Argentina has just joined the group of countries that have authorised vaccines against COVID-19. The national regulator led by Manuel Limeres has granted authorisation to the Pfizer/BioNTech vaccine, following Chile and Ecuador.
Just before the bells tolls for Christmas, Argentina’s drugs regulator, ANMAT, got into full swing. Late on the night of December 22, it granted emergency approval for the first COVID-19 vaccine in the country – Comirnaty (Tozinameran) developed by Pfizer and BioNTech. See statement in Spanish.
The agency said that the product presented an acceptable benefit-risk balance, allowing it to grant registration and conditional authorisation for a period of one year for sale under prescription.
The move makes Argentina the third country in South America to authorise Comirnaty for COVID-19, following Chile and Ecuador. Chile’s Institute of Public Health (ISP) and an expert committee licensed the vaccine on the other side of the Andes last week, concluding that the country had the necessary infrastructure to guarantee cold chain distribution for the vaccine. Ecuador’s National Agency for Regulation, Control and Sanitary Surveillance followed suit just hours later. See article in Spanish.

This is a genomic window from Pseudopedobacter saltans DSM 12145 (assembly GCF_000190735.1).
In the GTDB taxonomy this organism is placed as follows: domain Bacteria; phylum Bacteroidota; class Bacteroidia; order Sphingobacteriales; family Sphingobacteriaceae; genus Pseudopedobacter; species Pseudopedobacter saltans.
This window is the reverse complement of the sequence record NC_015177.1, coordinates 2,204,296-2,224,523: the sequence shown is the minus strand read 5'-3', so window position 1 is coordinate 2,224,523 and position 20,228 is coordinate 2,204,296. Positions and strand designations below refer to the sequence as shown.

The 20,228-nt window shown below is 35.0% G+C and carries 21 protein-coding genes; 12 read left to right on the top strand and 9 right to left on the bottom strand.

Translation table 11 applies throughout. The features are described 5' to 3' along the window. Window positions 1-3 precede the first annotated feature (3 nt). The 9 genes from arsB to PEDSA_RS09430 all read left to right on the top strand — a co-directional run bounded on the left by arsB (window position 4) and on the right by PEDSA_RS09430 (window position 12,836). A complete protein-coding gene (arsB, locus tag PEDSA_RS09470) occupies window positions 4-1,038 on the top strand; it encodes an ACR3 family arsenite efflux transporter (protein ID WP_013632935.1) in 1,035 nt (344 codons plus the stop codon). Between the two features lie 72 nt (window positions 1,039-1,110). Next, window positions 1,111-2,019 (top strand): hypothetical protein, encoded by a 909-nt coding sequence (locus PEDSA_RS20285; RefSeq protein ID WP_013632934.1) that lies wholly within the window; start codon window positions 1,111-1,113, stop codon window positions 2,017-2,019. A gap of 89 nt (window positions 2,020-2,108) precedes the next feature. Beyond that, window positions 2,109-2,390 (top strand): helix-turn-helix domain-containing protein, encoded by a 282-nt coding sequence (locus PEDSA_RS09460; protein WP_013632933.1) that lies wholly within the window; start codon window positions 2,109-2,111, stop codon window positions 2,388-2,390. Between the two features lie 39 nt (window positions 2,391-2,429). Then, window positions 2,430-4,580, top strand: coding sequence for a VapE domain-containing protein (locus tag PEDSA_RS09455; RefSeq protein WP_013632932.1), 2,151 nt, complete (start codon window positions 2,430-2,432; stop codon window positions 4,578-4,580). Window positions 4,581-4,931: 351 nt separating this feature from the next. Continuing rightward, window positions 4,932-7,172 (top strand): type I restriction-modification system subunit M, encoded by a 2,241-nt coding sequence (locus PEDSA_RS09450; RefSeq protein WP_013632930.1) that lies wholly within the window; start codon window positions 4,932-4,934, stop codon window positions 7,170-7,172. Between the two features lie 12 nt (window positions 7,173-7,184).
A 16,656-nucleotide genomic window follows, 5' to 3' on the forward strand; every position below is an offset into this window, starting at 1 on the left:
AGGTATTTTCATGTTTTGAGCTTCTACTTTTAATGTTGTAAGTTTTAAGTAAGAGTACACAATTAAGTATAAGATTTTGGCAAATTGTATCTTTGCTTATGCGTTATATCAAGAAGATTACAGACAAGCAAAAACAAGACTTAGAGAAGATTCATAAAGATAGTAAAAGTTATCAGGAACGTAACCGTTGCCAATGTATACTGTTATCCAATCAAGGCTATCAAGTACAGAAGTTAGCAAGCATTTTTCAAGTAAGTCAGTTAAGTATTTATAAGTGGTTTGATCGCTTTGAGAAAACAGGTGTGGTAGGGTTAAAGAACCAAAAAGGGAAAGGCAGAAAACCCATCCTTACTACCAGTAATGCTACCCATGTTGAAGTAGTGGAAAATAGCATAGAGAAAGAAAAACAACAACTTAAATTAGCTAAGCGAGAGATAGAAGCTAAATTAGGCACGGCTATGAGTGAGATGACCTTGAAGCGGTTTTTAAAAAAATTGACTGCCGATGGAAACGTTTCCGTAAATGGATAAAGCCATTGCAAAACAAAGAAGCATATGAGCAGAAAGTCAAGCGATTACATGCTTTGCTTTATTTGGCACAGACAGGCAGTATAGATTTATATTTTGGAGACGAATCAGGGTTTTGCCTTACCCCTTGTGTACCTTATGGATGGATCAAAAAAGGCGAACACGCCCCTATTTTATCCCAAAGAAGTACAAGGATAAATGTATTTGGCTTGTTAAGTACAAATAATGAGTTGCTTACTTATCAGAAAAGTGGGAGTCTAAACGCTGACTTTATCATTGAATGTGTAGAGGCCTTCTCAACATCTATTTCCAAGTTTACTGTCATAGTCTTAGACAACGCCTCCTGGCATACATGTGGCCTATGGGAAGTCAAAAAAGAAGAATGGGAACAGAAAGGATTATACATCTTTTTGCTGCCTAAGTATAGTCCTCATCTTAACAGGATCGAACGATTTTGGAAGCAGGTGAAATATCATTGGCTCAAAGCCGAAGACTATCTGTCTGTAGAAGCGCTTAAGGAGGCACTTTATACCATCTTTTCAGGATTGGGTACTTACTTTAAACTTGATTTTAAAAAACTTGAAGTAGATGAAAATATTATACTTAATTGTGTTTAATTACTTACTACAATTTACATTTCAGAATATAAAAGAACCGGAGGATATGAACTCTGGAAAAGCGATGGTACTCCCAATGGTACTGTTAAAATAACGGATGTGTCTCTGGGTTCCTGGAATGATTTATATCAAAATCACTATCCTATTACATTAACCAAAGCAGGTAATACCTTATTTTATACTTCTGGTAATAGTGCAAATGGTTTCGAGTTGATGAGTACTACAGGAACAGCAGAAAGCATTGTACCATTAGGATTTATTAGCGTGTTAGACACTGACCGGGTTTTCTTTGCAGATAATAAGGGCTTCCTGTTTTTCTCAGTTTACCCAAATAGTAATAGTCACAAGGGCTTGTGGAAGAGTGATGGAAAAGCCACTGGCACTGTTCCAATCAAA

Elsewhere in Latin America, Mexico was first to approve a vaccine. Its national regulator, COFEPRIS gave the OK to Comirnaty just hours after the FDA’s authorisation in the USA.
Argentina’s ANMAT has received four applications for candidate vaccines. The first came from Britain’s AstraZeneca back in October. In early November, HLB Pharma Group applied for authorisation for Russia’s Sputnik V vaccine. Applications from Janssen and Pfizer arrived in December. See statement in Spanish.
At the beginning of December, Argentina closed an agreement with the Russian Direct Investment Fund (RDIF) for 10 million doses of the Sputnik V vaccine. See article in Spanish.
The contract with Russia was the third agreement that Argentina has signed. It has already signed agreements with AstraZeneca and with the COVAX scheme, the mechanism created by the United Nations. President Alberto Fernández said the country is in negotiations to close new contracts with other companies. It is understood that a contract with Pfizer is on the way.